Grilled scampi with white beans and onion consommé paired with the 2011 Sauvignon Les Curiades from Geneva. The wine has a brilliant, light yellow colour, the aroma is of tomato leaves, green apple, nettles and kiwi. In the mouth, it offers great freshness. It goes well with this dish as you’ll find those same flavours: very delicate and fresh as the scampi are.
Wild sea bass, roasted artichokes and lemon emulsion with the 2009 Dezaley Medinette l.Bovars from Vaud. On the nose, this wine reminds me of green apple and pear. It has a wonderful minerality from the limestone soil that’s typical of the region. Its full-body weight matches the richness of the white sea bass.
Cabri laqué aux Banyuls, chanterelles and black truffle with the 2009 Syrah Philippe Darioli Martigny from Valais. This spicy red wine has aromas of berries and dried figs. It’s quite complex and tannic, very long and powerful. The strong flavor of cabri (goat) needs a wine with lots of body and tannin that can also stand up to the bold flavours of the sauce.
What’s the strangest wine and food pairing you’ve tried?
Risotto and white truffle paired with an Italian sweet wine, Marsala Vergine De Bartoli offered a strange but an exceptional combination of flavors. The marsala has a wonderful taste of mushrooms and soil, so it went perfectly with the white truffle.
How do you pick a wine when he’s having steak and she’s having a delicate fish?
The woman is always the boss.
Are there any wine-related festivals in your area?
There is an “open house” (Cave Ouverte) in June and November every year during which all the regional wineries open their cellars and vineyards to guests so that they can taste their wines paired with small bites of regional specialty dishes. It’s a great outdoor event to attend.
Which wines and regions are popular with guests right now?
White Burgundy (chardonnay) is popular because when people think about a French wine they first think about this region as they have the best soil in the world for chardonnay. Bordeaux reds (cabernet blends) also remain popular because they age so well.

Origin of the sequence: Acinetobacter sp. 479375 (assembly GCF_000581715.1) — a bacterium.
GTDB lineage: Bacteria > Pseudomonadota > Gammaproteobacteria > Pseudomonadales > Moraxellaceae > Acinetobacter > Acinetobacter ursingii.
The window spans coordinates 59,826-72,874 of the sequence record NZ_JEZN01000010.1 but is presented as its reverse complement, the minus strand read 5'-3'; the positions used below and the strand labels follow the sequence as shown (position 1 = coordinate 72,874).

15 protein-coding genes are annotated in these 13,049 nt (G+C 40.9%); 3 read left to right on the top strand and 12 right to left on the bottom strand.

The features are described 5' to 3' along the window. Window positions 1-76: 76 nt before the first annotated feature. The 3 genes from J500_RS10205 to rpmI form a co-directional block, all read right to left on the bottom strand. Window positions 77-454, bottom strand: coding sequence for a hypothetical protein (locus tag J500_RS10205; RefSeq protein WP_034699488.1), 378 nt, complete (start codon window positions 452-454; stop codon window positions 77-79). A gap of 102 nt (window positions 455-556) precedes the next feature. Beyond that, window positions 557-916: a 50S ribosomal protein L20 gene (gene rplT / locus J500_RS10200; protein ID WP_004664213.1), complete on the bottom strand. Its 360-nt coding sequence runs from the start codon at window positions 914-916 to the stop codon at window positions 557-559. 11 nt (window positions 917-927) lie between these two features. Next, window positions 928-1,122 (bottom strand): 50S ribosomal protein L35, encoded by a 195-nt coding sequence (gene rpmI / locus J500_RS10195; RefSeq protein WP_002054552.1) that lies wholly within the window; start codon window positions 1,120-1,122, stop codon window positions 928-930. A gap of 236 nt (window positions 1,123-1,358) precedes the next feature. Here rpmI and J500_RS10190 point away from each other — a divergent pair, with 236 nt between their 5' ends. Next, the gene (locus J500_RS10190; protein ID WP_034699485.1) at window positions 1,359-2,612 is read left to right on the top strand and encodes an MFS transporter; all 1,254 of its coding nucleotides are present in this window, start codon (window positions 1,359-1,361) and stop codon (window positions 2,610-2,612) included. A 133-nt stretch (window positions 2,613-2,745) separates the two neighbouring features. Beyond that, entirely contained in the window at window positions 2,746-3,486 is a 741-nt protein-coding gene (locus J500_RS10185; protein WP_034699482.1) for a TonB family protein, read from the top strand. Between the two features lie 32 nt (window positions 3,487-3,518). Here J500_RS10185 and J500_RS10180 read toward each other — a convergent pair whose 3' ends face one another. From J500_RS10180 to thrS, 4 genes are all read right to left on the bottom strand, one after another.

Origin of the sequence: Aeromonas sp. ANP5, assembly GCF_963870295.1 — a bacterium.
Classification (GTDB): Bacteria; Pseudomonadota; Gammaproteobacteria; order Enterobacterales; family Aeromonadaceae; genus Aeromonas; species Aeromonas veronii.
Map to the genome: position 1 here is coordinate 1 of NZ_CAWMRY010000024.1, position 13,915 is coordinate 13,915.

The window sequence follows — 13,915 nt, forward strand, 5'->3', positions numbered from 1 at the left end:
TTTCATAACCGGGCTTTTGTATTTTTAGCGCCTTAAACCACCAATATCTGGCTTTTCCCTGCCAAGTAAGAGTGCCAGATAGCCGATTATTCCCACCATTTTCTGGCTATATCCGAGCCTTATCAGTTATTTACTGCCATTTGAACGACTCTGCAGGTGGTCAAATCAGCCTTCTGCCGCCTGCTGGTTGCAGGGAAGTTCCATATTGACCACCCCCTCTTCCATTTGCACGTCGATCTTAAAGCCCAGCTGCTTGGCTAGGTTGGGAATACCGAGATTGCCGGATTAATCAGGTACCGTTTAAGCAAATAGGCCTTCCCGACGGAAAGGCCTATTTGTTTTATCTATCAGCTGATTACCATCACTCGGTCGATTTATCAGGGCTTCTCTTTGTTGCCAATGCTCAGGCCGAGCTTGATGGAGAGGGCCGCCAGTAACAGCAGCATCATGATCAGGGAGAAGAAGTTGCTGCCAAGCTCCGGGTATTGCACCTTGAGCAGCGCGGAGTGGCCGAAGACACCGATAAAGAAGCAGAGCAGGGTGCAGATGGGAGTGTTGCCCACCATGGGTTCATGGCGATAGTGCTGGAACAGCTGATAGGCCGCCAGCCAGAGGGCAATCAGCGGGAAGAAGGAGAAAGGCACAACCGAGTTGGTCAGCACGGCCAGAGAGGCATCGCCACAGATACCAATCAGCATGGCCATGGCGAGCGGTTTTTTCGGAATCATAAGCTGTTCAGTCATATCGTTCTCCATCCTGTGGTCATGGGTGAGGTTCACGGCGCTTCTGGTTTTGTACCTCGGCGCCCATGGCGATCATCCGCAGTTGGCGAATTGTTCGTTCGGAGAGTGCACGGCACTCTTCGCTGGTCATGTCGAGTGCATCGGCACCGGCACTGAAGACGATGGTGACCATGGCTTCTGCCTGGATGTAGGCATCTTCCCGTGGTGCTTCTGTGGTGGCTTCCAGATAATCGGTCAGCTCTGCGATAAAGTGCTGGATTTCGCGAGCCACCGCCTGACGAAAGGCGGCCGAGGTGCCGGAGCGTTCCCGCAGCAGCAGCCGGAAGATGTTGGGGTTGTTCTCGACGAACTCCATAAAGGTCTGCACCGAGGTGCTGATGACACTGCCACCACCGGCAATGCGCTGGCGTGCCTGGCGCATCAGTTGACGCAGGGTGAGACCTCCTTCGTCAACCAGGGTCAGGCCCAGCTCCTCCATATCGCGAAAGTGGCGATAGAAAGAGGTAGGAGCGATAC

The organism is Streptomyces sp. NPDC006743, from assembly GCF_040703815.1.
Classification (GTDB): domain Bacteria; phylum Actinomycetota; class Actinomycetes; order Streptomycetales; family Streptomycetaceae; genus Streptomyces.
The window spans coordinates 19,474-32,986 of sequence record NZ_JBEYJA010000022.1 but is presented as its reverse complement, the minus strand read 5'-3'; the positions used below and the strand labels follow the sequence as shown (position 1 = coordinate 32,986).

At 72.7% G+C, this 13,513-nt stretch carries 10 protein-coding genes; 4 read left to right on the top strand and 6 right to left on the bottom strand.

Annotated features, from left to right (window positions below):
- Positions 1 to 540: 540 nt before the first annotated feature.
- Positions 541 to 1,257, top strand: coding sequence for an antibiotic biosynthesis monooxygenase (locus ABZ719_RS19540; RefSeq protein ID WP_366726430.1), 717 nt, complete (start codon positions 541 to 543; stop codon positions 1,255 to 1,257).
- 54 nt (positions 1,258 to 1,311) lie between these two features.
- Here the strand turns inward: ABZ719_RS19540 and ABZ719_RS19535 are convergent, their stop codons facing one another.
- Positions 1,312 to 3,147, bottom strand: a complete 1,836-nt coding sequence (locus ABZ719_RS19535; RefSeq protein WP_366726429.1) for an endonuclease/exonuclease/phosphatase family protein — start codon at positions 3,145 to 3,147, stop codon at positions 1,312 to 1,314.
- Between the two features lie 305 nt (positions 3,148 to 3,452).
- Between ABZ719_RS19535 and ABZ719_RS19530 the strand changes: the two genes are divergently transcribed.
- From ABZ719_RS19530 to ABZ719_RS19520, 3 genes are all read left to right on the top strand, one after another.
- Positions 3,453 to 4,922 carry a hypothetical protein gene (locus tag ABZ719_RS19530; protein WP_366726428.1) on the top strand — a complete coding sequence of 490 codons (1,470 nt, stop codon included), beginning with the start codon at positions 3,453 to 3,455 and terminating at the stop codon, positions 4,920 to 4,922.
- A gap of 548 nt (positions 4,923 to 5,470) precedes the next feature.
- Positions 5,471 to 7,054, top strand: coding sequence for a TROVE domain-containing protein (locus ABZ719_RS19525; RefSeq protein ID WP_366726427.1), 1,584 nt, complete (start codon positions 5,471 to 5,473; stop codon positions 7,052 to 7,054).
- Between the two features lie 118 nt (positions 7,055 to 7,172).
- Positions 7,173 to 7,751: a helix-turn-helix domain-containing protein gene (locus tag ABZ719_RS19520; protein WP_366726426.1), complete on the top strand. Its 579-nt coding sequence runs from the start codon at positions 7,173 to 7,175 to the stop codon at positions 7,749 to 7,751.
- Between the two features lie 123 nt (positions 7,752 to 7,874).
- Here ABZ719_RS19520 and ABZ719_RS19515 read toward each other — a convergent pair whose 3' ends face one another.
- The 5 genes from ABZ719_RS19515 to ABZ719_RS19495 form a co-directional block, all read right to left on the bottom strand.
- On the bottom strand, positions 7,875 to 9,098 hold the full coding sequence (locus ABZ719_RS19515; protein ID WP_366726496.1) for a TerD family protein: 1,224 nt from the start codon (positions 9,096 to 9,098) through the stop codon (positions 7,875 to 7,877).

How many wines do you taste each day/year?
I taste about 20-30 wines per day, so around 10,000 wines a year.
Which iconic winery would you most like to visit in the world?
I want to visit the Mosel region in Germany, and to meet the best winemaker of riesling in the world, Egon Müller.
What is the toughest part of your job?
The most challenging aspect (and the best one) is that you never stop learning in this job. Every year is a different vintage with new wineries and new regions, like Alaska, producing wines.
What is your favourite wine-related character or moment in a movie?
In the movie Sideways when the actor is drinking the Bordeaux Cheval Blanc in a plastic glass in the fast food restaurant.
Who’s the most famous person who’s dined in your restaurant?
Sofia Loren is the most famous person who has dined in our restaurant. She enjoyed the Italian Vernaccia di San Gimignano. Sofia is always Sofia.
What’s your favourite wine cocktail?
Champagne Cocktail: 1 sugar cube, 2-3 dashes Angostura bitters, 30 ml Cognac. The sugar cube is placed at the bottom of the flute then add Angostura bitters until it dissolves. Add the brandy, then fill with the champagne.
When you get up in the middle of the night and dive into the fridge for that sinful indulgence everyone denies having, do you pair it with a bottle of Moscato d’Asti or similar wine?
In the middle of the night I prefer beer … sorry.
What are you passionate about aside from wine?
Biking, table tennis, soccer and music. I like to listen to funky bands like British group Jamiroquai as well as Coldplay and U2.
Who are your role models in the wine world?
My first wine teacher was Giuseppe Vaccarini, the Best Sommelier in the World 1978, and Enrico Bernardo, Best Sommelier in the World 2004. They taught me to be myself and to be humble with everyone.
What bottle would be in your dream cellar?
I would have the 1982 Château Lafite-Rothschild because I was born in that year and it is a spectacular vintage! Perhaps my general manager will give it to me for my birthday—kidding.
What special bottle is in your personal wine cellar at home right now?
A magnum of 1982 Barbaresco Sori San Lorenzo Gaja 1982. I will open it with my family and my best friends this year to celebrate becoming 30.
If you could share a great bottle of wine with anyone, who would it be?
With my ‘Trottolina’ of course (my girlfriend). We’d have the 2007 Tignanello, a super Tuscan, and we’d be in Hawaii.
Restaurant IL LAGO
Four Seasons Hotel des Bergues
33 Quai des Bergues 1201 Geneva
Phone +41 22 908 7110